From southseacompany, confidence in the Canadian housing market has reached a record high:
“The experts are getting louder in their warnings that a housing bubble has formed in some parts of Canada, but Canadians don’t seem worried.”
“In fact, confidence in the housing market hit a record high in the latest weekly Bloomberg-Nanos index — even as respondents turned negative on their own personal finances.”
“The survey found 48.5 per cent of Canadians expect house prices to rise in the next six months, the highest level recorded in the survey since 2008. Fewer than 11 per cent expect to see house prices decrease.”
Read the full article over at Huffington Post.
It’s the end of another glorious work-week in the ‘couve and that means it’s time for another fabulous Friday free-for-all!
This is our standard run-on-the-mill end of the week news round up and open topic discussion thread for the weekend, here are a few links to kick off the chat:
–Richmond Air BnB RIP
–Vancouver sees first price increase in 8 months
–Should first-timers rethink buying in a hot market?
–Canada shadow banking half the size of banks
–Ontario starts tracking residency for RE purchases
–Define ‘foreign buyer denier’
–Site C losses up to $1 billion?
–Who would benefit from a crash?
–44% like idea of 30% tax on foreign buyers
So what are you seeing out there? Post your news links, thoughts and anecdotes in the comments section below and have a superb weekend!
Bank of Canada Governor Stephen Poloz has said he doesn’t think there’s a strong correlation between interest rates and speculation, claiming even a 5% increase in rates wouldn’t have an impact on real estate speculation in Canada.
Over at BetterDwelling.com they disagree with this thought:
It was almost stupid to not buy property at these rates, since it was almost free money. This didn’t just give speculators more capital, it created speculators out of people that would normally not be able to play the game. These aren’t Bay Street suits with wads of cash. Everyone from your barber to grocery store clerks are turning into real estate speculators. Cheap rates, a larger qualified buyer pool, and the expectation that you can always make money, turned shelter into lottery tickets.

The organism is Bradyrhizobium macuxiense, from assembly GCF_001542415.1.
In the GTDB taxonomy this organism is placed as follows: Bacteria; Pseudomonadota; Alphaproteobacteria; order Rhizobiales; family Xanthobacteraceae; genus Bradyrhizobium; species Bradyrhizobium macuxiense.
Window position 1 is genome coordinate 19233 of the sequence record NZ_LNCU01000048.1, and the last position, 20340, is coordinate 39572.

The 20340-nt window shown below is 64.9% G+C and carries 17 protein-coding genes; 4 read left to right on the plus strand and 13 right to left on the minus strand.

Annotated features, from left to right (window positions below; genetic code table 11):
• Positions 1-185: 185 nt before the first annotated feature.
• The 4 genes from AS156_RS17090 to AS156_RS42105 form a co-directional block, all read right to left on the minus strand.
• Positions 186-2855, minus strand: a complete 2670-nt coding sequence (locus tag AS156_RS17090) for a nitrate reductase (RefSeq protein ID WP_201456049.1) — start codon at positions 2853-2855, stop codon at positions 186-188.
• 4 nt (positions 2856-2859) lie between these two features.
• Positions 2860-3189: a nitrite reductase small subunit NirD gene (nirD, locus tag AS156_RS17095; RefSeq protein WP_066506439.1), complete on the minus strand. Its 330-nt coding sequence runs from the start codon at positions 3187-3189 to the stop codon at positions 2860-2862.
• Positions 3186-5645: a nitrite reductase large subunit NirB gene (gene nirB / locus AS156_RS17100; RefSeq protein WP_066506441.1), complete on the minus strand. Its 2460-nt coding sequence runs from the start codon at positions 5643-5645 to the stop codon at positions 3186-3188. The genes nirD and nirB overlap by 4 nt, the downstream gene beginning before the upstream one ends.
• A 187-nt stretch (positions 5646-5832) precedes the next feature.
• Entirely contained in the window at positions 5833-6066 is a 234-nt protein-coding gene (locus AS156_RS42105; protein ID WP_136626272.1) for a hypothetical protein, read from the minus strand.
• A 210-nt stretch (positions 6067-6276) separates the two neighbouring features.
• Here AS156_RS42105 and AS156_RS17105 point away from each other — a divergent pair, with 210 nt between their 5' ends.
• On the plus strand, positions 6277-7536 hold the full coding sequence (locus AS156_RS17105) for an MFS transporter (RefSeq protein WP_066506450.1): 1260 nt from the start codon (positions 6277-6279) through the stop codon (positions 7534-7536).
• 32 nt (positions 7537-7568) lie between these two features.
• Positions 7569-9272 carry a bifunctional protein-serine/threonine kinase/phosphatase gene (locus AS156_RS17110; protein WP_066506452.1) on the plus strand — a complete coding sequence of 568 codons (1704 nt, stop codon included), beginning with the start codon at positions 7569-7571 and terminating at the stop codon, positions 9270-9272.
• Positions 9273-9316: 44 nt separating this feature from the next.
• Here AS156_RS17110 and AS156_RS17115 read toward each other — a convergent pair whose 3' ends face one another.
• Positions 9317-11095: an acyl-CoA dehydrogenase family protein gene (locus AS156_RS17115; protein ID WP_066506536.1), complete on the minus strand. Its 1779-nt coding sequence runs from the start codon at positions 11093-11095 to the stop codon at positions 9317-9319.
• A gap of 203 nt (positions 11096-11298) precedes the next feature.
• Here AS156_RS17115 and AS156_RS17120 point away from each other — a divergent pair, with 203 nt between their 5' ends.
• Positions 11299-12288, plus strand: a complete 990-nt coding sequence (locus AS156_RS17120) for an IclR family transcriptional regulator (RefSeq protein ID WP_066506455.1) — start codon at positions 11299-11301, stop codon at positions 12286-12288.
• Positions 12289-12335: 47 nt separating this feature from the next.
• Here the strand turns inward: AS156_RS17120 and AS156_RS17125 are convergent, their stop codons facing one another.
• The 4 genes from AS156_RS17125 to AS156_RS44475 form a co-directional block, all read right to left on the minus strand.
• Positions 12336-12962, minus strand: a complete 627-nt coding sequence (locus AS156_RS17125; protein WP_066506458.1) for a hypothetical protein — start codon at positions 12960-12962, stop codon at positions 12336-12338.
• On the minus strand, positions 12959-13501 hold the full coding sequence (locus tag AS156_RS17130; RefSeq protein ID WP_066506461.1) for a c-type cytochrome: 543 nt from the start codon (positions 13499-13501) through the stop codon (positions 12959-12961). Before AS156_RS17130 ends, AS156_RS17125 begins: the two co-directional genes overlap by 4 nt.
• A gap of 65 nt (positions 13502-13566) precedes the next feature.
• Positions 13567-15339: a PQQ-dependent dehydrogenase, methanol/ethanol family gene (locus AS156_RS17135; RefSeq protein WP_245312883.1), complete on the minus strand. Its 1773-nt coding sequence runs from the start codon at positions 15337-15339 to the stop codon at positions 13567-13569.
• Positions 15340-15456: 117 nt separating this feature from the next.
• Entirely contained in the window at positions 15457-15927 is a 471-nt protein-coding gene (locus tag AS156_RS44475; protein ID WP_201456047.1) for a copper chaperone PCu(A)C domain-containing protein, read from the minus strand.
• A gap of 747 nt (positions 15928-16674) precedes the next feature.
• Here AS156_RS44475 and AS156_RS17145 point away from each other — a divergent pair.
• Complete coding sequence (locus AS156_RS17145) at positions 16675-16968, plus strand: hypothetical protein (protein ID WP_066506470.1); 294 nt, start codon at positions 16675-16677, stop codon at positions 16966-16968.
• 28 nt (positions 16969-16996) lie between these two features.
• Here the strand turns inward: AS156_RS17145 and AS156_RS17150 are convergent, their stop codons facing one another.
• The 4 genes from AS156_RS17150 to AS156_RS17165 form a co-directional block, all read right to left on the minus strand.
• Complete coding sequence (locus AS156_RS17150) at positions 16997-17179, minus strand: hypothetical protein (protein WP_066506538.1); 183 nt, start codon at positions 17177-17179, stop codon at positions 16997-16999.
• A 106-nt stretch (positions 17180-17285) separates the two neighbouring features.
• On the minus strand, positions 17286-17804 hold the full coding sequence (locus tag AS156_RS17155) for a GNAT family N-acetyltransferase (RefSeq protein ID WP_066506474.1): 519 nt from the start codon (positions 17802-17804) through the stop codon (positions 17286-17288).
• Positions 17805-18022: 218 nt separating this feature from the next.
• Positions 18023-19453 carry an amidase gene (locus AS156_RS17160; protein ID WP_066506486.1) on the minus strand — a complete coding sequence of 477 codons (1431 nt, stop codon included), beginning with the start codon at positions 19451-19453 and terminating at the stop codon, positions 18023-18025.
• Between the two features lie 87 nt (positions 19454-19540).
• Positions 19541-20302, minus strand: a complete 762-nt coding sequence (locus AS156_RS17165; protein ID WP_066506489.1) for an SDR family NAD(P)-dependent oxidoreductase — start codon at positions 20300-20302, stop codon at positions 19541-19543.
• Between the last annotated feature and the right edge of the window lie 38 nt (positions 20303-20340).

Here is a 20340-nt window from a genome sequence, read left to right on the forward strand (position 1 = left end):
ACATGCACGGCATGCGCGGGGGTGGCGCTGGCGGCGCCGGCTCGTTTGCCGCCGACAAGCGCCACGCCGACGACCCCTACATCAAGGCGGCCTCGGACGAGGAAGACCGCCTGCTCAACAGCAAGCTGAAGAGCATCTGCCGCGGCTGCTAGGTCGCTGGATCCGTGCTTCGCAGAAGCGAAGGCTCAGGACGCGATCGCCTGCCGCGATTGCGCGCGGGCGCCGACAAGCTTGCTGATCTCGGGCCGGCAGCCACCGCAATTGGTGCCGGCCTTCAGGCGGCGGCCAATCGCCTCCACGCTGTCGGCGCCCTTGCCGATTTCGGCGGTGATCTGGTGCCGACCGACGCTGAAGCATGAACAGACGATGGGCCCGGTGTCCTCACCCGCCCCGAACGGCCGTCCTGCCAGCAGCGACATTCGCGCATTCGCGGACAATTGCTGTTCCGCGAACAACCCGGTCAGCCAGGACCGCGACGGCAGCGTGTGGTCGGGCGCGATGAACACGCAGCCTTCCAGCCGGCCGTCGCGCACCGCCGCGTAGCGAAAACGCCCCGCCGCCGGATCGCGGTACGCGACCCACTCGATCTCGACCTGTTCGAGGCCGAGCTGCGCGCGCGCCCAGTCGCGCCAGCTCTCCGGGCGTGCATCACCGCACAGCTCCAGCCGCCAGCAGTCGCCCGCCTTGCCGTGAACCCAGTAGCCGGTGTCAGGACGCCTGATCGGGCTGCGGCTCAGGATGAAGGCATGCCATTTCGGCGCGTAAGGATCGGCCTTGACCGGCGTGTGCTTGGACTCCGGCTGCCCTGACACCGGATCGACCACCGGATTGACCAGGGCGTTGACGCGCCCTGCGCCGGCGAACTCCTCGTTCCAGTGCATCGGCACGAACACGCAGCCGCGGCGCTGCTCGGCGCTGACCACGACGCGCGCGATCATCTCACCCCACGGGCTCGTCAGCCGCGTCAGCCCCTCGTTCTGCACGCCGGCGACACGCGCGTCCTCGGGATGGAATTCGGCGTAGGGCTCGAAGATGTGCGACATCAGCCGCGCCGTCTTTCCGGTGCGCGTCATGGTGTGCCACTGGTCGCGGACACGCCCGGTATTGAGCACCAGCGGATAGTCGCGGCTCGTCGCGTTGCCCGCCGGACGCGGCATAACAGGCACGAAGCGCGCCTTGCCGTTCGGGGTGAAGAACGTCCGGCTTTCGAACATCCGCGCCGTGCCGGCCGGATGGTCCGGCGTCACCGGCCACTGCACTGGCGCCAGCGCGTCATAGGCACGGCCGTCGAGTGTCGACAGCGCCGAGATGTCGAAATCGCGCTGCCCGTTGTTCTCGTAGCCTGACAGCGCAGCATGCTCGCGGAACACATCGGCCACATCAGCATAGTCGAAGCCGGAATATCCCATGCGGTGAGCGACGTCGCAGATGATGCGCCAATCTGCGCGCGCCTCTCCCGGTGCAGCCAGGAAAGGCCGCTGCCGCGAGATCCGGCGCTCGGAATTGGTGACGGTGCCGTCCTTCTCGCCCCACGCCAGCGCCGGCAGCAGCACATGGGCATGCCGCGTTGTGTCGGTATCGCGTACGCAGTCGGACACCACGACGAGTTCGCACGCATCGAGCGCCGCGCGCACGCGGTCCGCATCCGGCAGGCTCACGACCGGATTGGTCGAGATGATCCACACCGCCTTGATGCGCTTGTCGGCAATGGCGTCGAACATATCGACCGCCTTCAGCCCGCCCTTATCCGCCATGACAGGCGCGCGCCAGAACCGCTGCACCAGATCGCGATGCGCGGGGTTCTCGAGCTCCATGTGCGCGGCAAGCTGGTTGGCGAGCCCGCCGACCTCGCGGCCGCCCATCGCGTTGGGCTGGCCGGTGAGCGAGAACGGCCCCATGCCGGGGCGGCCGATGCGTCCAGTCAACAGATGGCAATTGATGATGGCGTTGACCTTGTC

Read the full article here.
The Financial Post has an article that lays the blame for the enormous Canadian housing bubble on former Bank of Canada Governor Mark Carney:
Carney, perhaps even more than former Fed Chairman Ben Bernanke, was an excellent crisis central banker. Unfortunately, he did not nail the dismount.
After it became clear in 2010 that the developed world had exited the financial crisis, Carney raised rates just a little, to 1 per cent, and then left them there until 2013, when he joined the Bank of England.
Seems like joining the Bank of England should count as nailing the dismount.
If Canada has a hard landing, accompanied by a severe recession or a depression, Carney’s (and to a lesser extent, Poloz’s) mistake will have been unforgivable.
Read the full article over at the financial post.
Even outside of ridiculous vancouver, this nation is real estate crazy. In many key metrics Canada has surpassed the US housing bubble at its peak.
As David Rosenberg, the chief economist at Gluskin Sheff told BNN Thursday, “This bubble is on par with what we had in the States back in ’05, ’06, ’07. We have to actually take a look at the situation. The housing market here is in a classic price bubble. If you don’t acknowledge that, you have your head in the sand.”
Read the full article over at Macleans.